The couple said having their union recognized encouraged them to stay in the Army because before the DOMA ruling, there was a chance they could have been separated by re-assignments or post transfers.


"That was kind of an issue. We didn't know if we wanted to stay in the military because we didn't want to get separated. Both of us would rather get out of the Army than be separated," said Lisa Latham.


The two explained that throughout their relationship more people had a problem with their rank difference rather than the fact they were a lesbian couple.



Since the repeal of DOMA, the Lathams said they've heard some negative comments about the Army's new stance.



They said some soldiers are complaining that same sex couples that don't live in a state that recognizes gay marriage will get two weeks of free leave to go get married in a state that does recognize it. They've also heard comments from soldiers who think people will just get married now for the benefits.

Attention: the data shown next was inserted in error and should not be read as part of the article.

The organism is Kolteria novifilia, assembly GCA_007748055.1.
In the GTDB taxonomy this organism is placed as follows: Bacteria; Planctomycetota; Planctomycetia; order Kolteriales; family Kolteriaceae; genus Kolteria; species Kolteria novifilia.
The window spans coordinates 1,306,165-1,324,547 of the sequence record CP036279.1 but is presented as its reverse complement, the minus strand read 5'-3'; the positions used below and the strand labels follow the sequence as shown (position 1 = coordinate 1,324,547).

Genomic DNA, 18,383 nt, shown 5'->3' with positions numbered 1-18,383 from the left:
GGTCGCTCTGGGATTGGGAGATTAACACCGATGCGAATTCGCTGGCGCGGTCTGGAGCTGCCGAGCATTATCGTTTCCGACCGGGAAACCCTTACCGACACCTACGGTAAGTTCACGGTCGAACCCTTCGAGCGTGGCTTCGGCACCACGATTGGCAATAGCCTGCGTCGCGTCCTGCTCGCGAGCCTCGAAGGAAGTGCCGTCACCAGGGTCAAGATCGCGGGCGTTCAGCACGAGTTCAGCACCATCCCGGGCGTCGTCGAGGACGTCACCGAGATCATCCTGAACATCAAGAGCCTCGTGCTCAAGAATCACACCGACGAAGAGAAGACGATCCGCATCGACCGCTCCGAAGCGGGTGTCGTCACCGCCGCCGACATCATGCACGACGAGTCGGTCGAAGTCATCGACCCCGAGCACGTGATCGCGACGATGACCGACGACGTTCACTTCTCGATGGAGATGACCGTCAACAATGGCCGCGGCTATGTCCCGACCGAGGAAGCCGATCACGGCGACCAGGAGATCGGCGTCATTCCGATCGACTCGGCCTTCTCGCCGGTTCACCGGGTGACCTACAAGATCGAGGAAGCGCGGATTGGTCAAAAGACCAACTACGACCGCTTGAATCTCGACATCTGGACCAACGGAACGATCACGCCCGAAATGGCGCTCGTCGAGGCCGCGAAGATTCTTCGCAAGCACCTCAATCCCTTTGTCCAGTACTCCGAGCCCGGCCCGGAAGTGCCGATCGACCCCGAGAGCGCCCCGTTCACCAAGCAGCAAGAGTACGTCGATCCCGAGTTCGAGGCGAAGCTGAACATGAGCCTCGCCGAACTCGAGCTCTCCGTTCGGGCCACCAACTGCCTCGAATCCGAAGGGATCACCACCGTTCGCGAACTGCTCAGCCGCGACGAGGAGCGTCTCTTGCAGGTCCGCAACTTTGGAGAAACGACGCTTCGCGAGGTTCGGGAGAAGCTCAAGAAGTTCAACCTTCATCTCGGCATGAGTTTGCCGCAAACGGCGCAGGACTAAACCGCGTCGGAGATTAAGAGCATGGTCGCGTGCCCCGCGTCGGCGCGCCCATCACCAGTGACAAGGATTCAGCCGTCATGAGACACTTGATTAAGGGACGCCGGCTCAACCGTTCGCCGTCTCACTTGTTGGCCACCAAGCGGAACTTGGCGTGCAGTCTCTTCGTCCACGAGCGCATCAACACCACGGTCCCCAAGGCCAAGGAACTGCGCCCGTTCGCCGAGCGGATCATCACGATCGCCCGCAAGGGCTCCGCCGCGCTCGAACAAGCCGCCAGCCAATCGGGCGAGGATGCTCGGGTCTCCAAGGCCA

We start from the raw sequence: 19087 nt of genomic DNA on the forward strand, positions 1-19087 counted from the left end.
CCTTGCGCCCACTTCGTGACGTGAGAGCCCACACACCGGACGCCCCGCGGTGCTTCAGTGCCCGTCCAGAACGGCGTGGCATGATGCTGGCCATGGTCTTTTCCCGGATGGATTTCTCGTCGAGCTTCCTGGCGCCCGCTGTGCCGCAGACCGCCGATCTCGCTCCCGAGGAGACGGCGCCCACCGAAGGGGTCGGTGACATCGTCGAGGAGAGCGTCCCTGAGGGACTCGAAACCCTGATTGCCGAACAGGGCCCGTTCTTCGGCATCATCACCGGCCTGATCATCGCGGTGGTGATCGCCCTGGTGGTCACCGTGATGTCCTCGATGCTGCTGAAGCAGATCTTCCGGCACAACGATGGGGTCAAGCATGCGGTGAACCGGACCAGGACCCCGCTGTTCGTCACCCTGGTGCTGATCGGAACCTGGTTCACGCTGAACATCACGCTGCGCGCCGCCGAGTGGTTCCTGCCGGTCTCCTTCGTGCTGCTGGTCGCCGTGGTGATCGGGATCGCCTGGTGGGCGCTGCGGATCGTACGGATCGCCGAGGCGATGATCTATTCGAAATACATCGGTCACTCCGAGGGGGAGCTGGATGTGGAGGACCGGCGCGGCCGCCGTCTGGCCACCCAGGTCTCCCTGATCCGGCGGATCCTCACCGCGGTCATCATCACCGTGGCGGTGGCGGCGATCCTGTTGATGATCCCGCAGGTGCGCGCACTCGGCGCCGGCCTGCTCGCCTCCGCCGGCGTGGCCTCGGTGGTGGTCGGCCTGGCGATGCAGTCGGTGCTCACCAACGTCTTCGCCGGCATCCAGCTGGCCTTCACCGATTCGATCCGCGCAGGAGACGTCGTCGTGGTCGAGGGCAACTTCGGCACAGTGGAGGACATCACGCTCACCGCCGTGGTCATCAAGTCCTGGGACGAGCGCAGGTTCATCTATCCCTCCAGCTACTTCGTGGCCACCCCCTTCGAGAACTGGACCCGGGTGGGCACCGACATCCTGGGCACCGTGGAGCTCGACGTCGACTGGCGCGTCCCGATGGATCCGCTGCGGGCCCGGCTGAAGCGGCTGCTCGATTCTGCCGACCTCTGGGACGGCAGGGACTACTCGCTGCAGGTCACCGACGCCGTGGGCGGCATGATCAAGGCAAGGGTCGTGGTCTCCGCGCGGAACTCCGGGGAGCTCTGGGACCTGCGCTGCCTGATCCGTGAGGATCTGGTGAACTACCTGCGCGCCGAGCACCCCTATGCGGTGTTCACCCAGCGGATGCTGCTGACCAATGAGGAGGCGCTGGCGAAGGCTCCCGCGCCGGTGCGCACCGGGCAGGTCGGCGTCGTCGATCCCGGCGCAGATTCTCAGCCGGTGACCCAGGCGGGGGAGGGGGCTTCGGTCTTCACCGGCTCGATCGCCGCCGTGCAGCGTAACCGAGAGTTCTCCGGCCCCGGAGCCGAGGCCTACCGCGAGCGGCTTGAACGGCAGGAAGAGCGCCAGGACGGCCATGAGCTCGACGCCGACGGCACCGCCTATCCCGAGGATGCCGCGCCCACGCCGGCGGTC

The Lathams said they try to let that stuff roll off their shoulders and draw strength from their union.



An Army newspaper did a story on the couple when they re-enlisted. The couple will head next to Fort Collins in Colorado because the state allows for second parent adoptions and the Lathams want to start a family. Some of the responses to the article were cruel.



"There were so many negative comments like, 'Oh, that poor child,'" said Amber Latham.
"It was just really sad to read, really, some hurtful things that people write," said Lisa Latham.